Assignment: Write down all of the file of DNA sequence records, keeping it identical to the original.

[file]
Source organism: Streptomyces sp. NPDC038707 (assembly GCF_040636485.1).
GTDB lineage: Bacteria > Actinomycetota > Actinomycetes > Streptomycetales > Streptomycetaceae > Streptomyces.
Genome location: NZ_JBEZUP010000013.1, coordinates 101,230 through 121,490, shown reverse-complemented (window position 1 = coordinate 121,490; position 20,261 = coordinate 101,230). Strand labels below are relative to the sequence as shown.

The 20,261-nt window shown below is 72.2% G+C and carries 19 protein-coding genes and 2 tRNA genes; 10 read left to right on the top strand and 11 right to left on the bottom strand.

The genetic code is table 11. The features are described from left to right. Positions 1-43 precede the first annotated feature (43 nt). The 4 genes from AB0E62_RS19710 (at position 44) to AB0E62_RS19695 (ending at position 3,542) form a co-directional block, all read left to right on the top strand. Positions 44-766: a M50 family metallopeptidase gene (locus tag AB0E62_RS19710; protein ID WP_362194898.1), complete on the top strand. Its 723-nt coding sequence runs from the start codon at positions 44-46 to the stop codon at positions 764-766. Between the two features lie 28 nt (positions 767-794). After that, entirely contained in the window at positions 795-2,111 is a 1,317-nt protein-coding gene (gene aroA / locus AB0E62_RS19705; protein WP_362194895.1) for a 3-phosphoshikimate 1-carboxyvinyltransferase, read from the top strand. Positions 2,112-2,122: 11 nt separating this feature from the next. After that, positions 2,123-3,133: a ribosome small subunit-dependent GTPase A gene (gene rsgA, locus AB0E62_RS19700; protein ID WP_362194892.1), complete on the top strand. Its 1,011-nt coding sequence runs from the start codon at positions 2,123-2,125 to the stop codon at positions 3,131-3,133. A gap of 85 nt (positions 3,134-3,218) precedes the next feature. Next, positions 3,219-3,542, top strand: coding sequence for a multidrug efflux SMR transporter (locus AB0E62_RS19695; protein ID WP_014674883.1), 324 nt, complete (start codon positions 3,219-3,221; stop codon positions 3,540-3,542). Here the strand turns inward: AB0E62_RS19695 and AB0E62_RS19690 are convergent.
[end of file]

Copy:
Source organism: Streptomyces sp. NPDC038707 (assembly GCF_040636485.1).
GTDB lineage: Bacteria > Actinomycetota > Actinomycetes > Streptomycetales > Streptomycetaceae > Streptomyces.
Genome location: NZ_JBEZUP010000013.1, coordinates 101,230 through 121,490, shown reverse-complemented (window position 1 = coordinate 121,490; position 20,261 = coordinate 101,230). Strand labels below are relative to the sequence as shown.

The 20,261-nt window shown below is 72.2% G+C and carries 19 protein-coding genes and 2 tRNA genes; 10 read left to right on the top strand and 11 right to left on the bottom strand.

The genetic code is table 11. The features are described from left to right. Positions 1-43 precede the first annotated feature (43 nt). The 4 genes from AB0E62_RS19710 (at position 44) to AB0E62_RS19695 (ending at position 3,542) form a co-directional block, all read left to right on the top strand. Positions 44-766: a M50 family metallopeptidase gene (locus tag AB0E62_RS19710; protein ID WP_362194898.1), complete on the top strand. Its 723-nt coding sequence runs from the start codon at positions 44-46 to the stop codon at positions 764-766. Between the two features lie 28 nt (positions 767-794). After that, entirely contained in the window at positions 795-2,111 is a 1,317-nt protein-coding gene (gene aroA / locus AB0E62_RS19705; protein WP_362194895.1) for a 3-phosphoshikimate 1-carboxyvinyltransferase, read from the top strand. Positions 2,112-2,122: 11 nt separating this feature from the next. After that, positions 2,123-3,133: a ribosome small subunit-dependent GTPase A gene (gene rsgA, locus AB0E62_RS19700; protein ID WP_362194892.1), complete on the top strand. Its 1,011-nt coding sequence runs from the start codon at positions 2,123-2,125 to the stop codon at positions 3,131-3,133. A gap of 85 nt (positions 3,134-3,218) precedes the next feature. Next, positions 3,219-3,542, top strand: coding sequence for a multidrug efflux SMR transporter (locus AB0E62_RS19695; protein ID WP_014674883.1), 324 nt, complete (start codon positions 3,219-3,221; stop codon positions 3,540-3,542). Here the strand turns inward: AB0E62_RS19695 and AB0E62_RS19690 are convergent.